"The natural man receiveth not the things of the Spirit of God; neither indeed can he, because they are spiritually discerned," is a declaration of holy writ, which finds its attestation in the innumerable prejudices and passions which cloud the researches of the understanding, and oppose the most formidable obstacles to the reception of divine truth. It is a declaration further and most conclusively established by the fact, that the human intellect, in its highest state of natural perfection, strengthened and sharpened by the discipline of intense and pro-found investigation, was unable to draw aside the vail that concealed the spiritual and eternal world. Reason, by her most vigorous efforts, could never settle on a certain basis the principles and rules of virtue; nor could she, by all her soothings, calm the solicitude with which man contemplated that futurity, into the dark abyss of which he was hastening. It is, therefore, an essential requisite in a system designed for the salvation of man, that it should reveal and establish [1/2] those truths necessary to his duty, and his happiness here and hereafter, which human reason could not discover.
The "light of the glorious Gospel" possesses this illuminating power. It illuminates,--
By the splendour and fulness of its revelations,
By the simplicity and clearness of its precepts,
By the brightness of its example,
By the influences of its divine graces.
The Gospel illuminates,--
By the splendour and fulness of its revelations.
It sheds the brightest lustre on every subject connected with the spiritual welfare and happiness of man; it leaves nothing to conjecture, to uncertain deductions, to dubious hope; and brings down divine truth from her celestial abode, in that simple and resplendent form which is calculated to excite for her a cordial reception. That spiritual and divine knowledge which reason ardently but ineffectually sought, the Gospel has revealed to the humblest understanding. Before its glorious light appeared, various and contending deities divided among themselves the dominion of the universe, and received the acknowledgment and homage not only of the illiterate multitude, but of the learned and the mighty. But the Gospel places at the head of the creation, which he called into existence, and on the throne of supreme dominion, one eternal and infinite God. The sensual imagination of man clothed the deities to whom he rendered homage with corporeal natures, with the wants and imperfections, the licentious desires and criminal passions of the human heart. But the Gospel, [2/3] discarding these absurd and corrupting notions of Deity, reveals God as an infinite and eternal intelligence, whose attributes place him at an infinite distance from imperfection and sin, and constitute him the source of purity and goodness as well as of power. The corrupt nations celebrated the worship of their divinities in rites the most licentious, and sought to propitiate their displeasure by sacrifices the most inhuman. But the Gospel of Christ directs the worshippers of the Almighty Father to offer to him the acceptable homage of an enlightened and grateful heart, and to worship him who is a spirit, in spirit and in truth. Ineffectual were the efforts of the human intellect to ascertain the mode by which the holy and just Sovereign of the universe could become reconciled to man, the wilful transgressor of his laws; painful was the suspense, whether all the costly splendour of heathen worship, whether the hecatombs that dyed the altars with human blood, could propitiate the wrath of an indignant heaven. But the Gospel of Christ exhibits the divine perfections meeting in holy concord at the cross of Christ, holiness vindicated, justice satisfied, and mercy triumphing in the all-sufficient atonement which a divine victim there made. The feeble lights of reason could not unfold the destinies of futurity, nor quiet in the soul the dreadful apprehension, that the grave might extinguish the powers and sensible ties of that spirit which panted for immortality. But "the light of the glorious Gospel" dispels every doubt, and confirms every feeble hope. The dark recesses of the tomb are opened to the eye of Christian faith--eternal day dawns upon it--it is the path by which the soul passes to the region of immortal joys.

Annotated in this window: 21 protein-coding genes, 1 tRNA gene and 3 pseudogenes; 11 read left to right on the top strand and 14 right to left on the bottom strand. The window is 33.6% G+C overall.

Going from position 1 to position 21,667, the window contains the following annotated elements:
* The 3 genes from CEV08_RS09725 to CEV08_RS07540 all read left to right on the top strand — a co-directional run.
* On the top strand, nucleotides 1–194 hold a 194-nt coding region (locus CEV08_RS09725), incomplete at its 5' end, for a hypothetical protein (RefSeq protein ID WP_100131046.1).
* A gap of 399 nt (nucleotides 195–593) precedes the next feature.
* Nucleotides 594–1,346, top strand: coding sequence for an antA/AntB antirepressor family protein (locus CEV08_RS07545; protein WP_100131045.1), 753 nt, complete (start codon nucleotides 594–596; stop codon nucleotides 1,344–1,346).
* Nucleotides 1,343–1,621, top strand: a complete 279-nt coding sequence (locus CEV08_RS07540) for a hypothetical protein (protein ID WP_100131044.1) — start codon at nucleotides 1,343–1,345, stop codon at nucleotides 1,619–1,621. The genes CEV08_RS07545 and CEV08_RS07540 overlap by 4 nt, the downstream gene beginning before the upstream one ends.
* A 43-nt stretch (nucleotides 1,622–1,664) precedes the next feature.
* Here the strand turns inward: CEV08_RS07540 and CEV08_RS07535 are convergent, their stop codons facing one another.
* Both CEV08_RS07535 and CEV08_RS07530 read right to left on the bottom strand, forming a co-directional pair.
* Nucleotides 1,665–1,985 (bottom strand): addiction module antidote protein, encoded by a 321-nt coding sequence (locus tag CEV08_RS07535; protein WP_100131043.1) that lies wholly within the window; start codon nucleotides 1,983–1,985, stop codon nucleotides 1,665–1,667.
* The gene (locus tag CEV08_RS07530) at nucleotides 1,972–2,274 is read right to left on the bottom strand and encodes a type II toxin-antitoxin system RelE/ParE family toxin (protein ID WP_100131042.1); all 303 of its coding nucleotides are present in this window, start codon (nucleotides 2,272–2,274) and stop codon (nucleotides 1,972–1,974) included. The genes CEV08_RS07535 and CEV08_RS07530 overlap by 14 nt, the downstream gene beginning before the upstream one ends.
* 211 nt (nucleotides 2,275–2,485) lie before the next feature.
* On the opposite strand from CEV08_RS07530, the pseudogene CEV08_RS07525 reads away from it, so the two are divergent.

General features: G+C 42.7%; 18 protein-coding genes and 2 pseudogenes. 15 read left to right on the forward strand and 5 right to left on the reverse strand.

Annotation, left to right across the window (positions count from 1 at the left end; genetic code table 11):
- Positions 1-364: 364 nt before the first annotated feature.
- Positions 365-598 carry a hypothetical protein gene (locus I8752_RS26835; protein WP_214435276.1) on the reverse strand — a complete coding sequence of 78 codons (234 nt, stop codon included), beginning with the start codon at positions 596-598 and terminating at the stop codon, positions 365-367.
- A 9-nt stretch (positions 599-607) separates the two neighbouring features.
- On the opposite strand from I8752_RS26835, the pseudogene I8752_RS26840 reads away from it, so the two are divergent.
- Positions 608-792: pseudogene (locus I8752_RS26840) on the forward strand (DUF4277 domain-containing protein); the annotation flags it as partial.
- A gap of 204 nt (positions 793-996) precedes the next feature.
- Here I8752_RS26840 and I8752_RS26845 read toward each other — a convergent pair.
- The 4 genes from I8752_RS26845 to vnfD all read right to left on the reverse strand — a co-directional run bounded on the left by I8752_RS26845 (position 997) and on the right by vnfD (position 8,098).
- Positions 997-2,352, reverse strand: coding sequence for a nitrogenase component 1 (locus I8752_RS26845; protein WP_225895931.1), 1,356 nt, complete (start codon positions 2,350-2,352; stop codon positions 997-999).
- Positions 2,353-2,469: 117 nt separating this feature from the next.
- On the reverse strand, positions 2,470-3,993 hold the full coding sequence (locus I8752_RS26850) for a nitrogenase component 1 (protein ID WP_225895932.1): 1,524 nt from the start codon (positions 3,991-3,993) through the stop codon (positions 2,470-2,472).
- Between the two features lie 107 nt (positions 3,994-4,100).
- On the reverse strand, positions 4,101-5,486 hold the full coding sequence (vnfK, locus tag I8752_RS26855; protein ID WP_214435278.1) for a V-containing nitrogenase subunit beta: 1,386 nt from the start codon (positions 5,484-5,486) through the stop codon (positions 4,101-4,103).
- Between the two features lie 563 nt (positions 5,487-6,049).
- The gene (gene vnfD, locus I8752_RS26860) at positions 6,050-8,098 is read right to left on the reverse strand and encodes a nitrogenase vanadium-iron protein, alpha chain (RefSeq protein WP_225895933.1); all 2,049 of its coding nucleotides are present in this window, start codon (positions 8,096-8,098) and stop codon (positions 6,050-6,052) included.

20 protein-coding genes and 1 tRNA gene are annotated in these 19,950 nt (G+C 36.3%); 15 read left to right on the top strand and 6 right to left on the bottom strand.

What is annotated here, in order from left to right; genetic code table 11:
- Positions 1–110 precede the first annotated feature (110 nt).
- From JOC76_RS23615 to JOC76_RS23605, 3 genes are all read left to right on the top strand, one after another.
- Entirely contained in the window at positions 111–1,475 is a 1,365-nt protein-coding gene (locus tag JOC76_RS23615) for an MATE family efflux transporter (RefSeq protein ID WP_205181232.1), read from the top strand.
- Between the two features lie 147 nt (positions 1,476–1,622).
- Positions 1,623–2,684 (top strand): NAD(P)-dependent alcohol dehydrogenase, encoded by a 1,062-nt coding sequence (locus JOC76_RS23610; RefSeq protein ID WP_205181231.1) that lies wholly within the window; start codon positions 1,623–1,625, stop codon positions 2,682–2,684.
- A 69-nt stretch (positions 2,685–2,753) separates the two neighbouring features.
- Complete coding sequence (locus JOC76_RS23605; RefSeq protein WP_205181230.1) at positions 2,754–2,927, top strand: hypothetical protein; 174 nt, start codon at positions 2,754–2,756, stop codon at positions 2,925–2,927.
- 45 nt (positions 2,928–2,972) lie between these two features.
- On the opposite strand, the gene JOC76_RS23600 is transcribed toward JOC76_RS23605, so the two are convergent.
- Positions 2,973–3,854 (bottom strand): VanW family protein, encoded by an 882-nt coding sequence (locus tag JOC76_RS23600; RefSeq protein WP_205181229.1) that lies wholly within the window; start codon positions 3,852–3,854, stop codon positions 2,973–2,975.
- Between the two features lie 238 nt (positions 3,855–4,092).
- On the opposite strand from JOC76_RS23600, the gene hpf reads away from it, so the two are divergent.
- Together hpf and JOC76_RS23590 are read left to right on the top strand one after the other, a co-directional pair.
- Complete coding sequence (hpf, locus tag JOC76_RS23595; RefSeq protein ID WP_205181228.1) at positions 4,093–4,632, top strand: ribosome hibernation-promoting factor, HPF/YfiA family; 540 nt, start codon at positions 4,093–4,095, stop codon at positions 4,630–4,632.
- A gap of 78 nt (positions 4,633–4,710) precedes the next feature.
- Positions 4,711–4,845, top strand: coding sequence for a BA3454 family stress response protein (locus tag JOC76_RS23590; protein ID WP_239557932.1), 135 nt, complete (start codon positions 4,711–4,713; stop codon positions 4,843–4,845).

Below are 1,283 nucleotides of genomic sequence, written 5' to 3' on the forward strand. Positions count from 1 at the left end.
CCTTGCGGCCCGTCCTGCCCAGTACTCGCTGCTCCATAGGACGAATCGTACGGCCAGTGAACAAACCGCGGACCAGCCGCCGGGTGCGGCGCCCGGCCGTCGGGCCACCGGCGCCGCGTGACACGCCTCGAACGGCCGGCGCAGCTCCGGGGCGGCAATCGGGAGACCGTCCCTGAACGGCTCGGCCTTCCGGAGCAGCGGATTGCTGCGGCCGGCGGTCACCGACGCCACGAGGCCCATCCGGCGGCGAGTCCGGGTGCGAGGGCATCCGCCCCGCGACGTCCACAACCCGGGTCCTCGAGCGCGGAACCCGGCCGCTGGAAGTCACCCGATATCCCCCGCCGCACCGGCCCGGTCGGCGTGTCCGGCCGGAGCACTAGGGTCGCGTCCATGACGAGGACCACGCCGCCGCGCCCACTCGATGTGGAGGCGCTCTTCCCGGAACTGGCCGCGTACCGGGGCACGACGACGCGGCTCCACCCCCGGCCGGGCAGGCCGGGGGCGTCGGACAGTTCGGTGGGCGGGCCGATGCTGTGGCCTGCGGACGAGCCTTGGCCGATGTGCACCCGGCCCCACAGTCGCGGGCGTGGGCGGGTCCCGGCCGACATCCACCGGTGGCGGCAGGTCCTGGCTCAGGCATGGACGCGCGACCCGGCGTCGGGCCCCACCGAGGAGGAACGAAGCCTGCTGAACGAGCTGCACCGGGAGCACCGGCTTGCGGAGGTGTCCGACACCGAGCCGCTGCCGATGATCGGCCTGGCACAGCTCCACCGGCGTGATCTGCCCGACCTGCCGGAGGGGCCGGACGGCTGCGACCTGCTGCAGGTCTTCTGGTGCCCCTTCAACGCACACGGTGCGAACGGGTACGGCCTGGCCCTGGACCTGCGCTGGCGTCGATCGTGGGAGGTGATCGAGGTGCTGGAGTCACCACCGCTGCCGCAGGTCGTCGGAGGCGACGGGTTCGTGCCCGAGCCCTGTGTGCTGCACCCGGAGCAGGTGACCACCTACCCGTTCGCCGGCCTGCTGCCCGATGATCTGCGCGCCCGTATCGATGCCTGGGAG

Blessed Sun of Righteousness, how glorious the lustre which thy sacred beams cast upon truths that it was impossible for man to contemplate without the deepest emotion and anxiety! Blessed light of the Gospel, sent in mercy from the eternal Father of lights; we behold in thy revelations, (divine truth shining forth resplendent and glorious,)--the infinite and eternal Jehovah, arrayed in attributes the most illustrious and attractive, commanding, from the throne of righteous dominion, our enlightened homage and obedience; we behold a divine Saviour making a full propitiation for man's guilt, restoring the offender to the favour of his God, and preparing for the heir of sin and death the bliss of an immortal existence.
But further--the Gospel illuminates by the simplicity and clearness of its precepts.
These convey the most convincing and affecting instruction through the whole circle of religious, moral, and social duty; confirming what was before doubtful; enlightening what, was before obscure; carrying to higher perfection virtues which were before acknowledged; and revealing and establishing duties most essential and important, of which reason was before ignorant, or which, in arrogance and pride, she had rejected. The pure and heavenly rules of morality are delivered in language concise yet perspicuous, sublime yet level to the meanest capacity.